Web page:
Chris Martin has talked up Coldplay’s fifth release as either a concept album or a musical. The concept is in a half-baked story about two lovers using music as their weapon of defiance in a dystopian world. The musical is more of the band’s life-affirming rock only with more frills and electronic bells on.

But whatever about concept and Broadway show tunes, Mylo Xyloto does live up its exotic title with a hyperactive and zesty. technicolor sound that comes as sweet relief after the grim trudge of Viva La Vida.

It really does sound like Coldplay were determined to jettison their designer existentialism and write songs brimming with joy and uplift and they sound free and ready for action on an album full of widescreen hugeness. The gorgeous shimmering guitars of Hurts Like Heaven and the exhilarating thrash of Paradise are stadium-bound anthems that keep bombast in check and while Martin makes it clear what cartoon character he identifies with on Charlie Brown (we suspect certain rock stars rather prefer Stewie Griffen) you can forgive him his lack of outsider cred when the song explodes into glorious melody.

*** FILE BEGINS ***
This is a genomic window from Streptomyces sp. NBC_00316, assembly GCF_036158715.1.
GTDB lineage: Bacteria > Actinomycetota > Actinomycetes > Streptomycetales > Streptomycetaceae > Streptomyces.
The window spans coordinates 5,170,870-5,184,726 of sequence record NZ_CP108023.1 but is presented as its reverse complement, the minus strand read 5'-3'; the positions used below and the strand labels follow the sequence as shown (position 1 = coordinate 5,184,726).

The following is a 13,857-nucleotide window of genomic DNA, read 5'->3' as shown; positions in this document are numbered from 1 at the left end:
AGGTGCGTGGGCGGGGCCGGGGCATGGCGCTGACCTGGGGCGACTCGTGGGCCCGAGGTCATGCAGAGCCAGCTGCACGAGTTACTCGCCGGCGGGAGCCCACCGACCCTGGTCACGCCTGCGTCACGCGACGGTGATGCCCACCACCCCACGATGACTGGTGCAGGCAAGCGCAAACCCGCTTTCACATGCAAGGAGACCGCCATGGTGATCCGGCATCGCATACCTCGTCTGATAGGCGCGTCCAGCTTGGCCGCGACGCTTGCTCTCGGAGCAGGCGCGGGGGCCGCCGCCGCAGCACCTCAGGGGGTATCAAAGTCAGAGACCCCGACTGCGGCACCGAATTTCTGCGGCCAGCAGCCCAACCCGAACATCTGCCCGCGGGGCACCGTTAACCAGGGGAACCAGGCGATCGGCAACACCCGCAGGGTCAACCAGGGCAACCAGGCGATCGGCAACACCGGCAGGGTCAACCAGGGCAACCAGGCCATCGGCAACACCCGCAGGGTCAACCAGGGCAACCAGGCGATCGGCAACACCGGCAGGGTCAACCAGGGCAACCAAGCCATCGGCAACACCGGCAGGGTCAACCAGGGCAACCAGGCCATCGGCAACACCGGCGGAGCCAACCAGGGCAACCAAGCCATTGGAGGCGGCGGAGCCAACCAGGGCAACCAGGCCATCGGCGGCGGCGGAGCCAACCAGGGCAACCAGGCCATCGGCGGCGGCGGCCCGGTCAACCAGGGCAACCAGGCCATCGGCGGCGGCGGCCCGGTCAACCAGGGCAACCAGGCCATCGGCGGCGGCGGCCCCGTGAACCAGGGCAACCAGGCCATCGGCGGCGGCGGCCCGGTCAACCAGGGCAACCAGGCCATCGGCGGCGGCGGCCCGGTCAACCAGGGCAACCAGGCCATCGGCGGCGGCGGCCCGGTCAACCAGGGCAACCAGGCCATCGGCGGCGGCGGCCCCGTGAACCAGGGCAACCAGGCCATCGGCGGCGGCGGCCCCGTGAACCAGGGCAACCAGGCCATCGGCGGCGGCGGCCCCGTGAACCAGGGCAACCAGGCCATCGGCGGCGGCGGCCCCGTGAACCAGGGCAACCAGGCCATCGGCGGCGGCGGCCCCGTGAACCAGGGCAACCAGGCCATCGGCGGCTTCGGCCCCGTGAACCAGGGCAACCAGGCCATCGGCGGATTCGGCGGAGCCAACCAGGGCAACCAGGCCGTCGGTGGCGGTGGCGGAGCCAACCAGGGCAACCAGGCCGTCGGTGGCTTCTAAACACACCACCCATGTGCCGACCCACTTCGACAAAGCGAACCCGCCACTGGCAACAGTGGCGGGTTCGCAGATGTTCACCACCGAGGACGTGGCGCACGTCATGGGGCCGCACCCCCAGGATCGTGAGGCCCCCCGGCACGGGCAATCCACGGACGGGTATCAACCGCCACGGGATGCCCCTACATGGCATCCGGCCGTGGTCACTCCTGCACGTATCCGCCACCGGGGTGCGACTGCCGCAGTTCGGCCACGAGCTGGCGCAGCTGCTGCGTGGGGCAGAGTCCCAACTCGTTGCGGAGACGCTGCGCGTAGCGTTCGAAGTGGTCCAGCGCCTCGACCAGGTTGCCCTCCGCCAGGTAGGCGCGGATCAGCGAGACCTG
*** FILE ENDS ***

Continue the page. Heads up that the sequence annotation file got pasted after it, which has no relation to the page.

On Us Against The World he’s once again playing po-faced choir boy to Bono’s preacher with faux religious imagery and the U2 adoration continues on the exhilarating thrash of Every Teardrop is a Waterfall with blandishments about “rebel songs” and “raising flags” and a drum finish straight outta the intro to Sunday Bloody Sunday. Best to ignore Martin’s suspect sloganeering and concentrate on the band’s conviction, something that’s clear on Major Minus (the best song here) which fairly flies with great flashes of echoing guitars.

To their credit, Coldplay have always tried to break out of their anaemic rock confines and while Martin’s pairings with Kanye and Jay-Z have not always been successful, his seemingly bizarre collaboration with Rihanna on the massive-sounding Princess of China is one of Mylo Xyloto’s finest moments.

There’s bluster aplenty on Don’t Let it Break Your Heart and the icky finale Up With The Birds but enervating plodders like U.F.O. and Up in Flames are thankfully few on a Coldplay album that mostly thrums with glittering electronics and a rhythm section at the top of its game. Of course, Martin still has the endearing naffness of a folk group singer trying hard to be cool at a youth mass but his gift for mass appeal melody is rarely in doubt.

Coldplay fans will rejoice in communal rapture; Coldplay detractors will wince and wonder what happened to the band that made the magnificent 21st century hymn to alienation that is A Rush of Blood to The Head.

However, this game of Xs and Os has quite a few surprises.

Alan Corr